I have seen a guy on YouTube who made a video about studies on intermittent fasting and these study do not support your view. They showed that you loose about as much muscles mass as any other diet.


MrSarcastica t1_ivgwcrh wrote

True like I said if you're not in ketosis you will lose muscle mass. If you're already in ketosis you will minimise you muscle loss. Keto is the only diet where you can actually lose fat and gain muscle at the same time.


ladida- t1_ivh6agj wrote

Intermittent fasting doesn’t equal an ketogenic diet afaik


MrSarcastica t1_ivh9wfy wrote

No it doesn't, but it'd often used while on keto to maximise effects of the diet.


TheTiniestPeach t1_ive76ut wrote

So fasting is a bad idea in general? Cus many people practice it. I feel like it also really helped me to lose weight and go from obese to overweight.


Strazdas1 t1_ivjr7jt wrote

>So fasting is a bad idea in general?

In a very generalized broad terms - yes. May be different for individual situations.

Long term habit change is what you want to do.


MrSarcastica t1_ive7f3g wrote

I mean fasting can definitely help if your only goal is to loose weight. But if you want to put on muscle as well I wouldn't be fasting for long periods.


osoALoso t1_ivf0hpc wrote

When I did keto I had more long term energy, but had a remarkable deficiency in explosive short Burst energy.

On my cheat days I was easily increasing bench press by 15 to 20 pounds in my reps and would bump my max by 35 or so pounds.

Speed in running was down but longevity was up.

Anecdotal but it's what I noticed on 6 months of keto.


dabeawbeaw t1_ivfregr wrote

I did keto recently for about 2 years. I definitely had more energy during my workouts. I went back on a regular diet and my workouts haven’t been the same so I decided to go back on keto. Not so much the high fat part but mainly lower carbs and more protein.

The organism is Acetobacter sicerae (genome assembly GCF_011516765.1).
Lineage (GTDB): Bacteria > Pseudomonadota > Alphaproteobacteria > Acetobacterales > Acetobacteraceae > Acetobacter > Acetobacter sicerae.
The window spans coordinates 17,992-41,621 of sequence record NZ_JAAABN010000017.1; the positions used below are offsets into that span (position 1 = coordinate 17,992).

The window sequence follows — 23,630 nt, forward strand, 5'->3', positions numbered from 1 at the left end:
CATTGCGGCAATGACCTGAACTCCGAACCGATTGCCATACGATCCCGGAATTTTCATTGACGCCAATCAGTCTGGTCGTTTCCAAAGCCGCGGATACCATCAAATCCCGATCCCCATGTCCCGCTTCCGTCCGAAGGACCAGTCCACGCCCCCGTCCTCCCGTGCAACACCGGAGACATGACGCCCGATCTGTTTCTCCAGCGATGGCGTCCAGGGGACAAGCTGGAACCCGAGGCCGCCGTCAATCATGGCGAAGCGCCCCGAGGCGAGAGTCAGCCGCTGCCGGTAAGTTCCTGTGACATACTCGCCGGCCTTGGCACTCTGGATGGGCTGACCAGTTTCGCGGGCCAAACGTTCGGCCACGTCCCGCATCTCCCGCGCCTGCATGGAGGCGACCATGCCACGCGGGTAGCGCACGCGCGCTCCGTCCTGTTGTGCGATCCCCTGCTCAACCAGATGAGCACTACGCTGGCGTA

valleyof-the-shadow t1_ivghr7f wrote

That’s interesting. I tend to just eat meat, vegetables and fruit and a whole bunch of different herbals. All as natural and organic as I can afford. My grocery bill is about the same now that I’ve cut out all that processed stuff.


JohnConnor7 t1_ivc2dji wrote

Wut mean, they just found out the lag is 24 hrs? Can't read right now.


SurNihl t1_ivcb7j1 wrote

Study was saying switching to low carb, high fat doesn't tank your energy levels that day as some people believe. Total calories was kept the same for the study.

In my mind they seem to be saying one is just as good as the other, neither is superior.


Strazdas1 t1_ivjrhns wrote

Admittedly anecdotal evidence but doing the opposite - going from fat to carbs certainly increase energy levels, sometimes to the point where its hard to stay focused. Its not something i do very often but if i need a "boost" that day it certainly works.


cedenof10 t1_ivcc68q wrote

so is carbo-loading BS?


Meatrition OP t1_ivcccxl wrote

Even the exercise physician that discovered the carbo-loading phenomenon, and wrote a book on it Lore of Running, now thinks he was wrong. He also got Type 2 Diabetes. I have his new book Lore of Nutrition.


lost_in_life_34 t1_ivd98jd wrote

Carbs help at high intensity running but you can raise the thresholds at which the body still burns fat


Dobber16 t1_ivdt1rv wrote

Carbo-loading before long endurance exercises like a marathon or some other multi-hour cardio exercise has been proven to be helpful, not sure about normal exercise lengths of an hour or two, or other types of exercise


BullfrogRepulsive05 t1_ivceasz wrote

I mean we have glycogen stores in our muscle for about a day anyways right?

Edit: a day


HyperAad t1_ivdz6m4 wrote

>I mean we have glycogen stores in our muscle for about a day anyways right?
>Edit: a day

In muscles, we have for a long time depending on the activity and which muscle. It also depends on how well-trained you are. Liver glycogen is depleted after maybe two-three days for a sedentary untrained person. This is why you don't see a reduction in activity over 24 hours.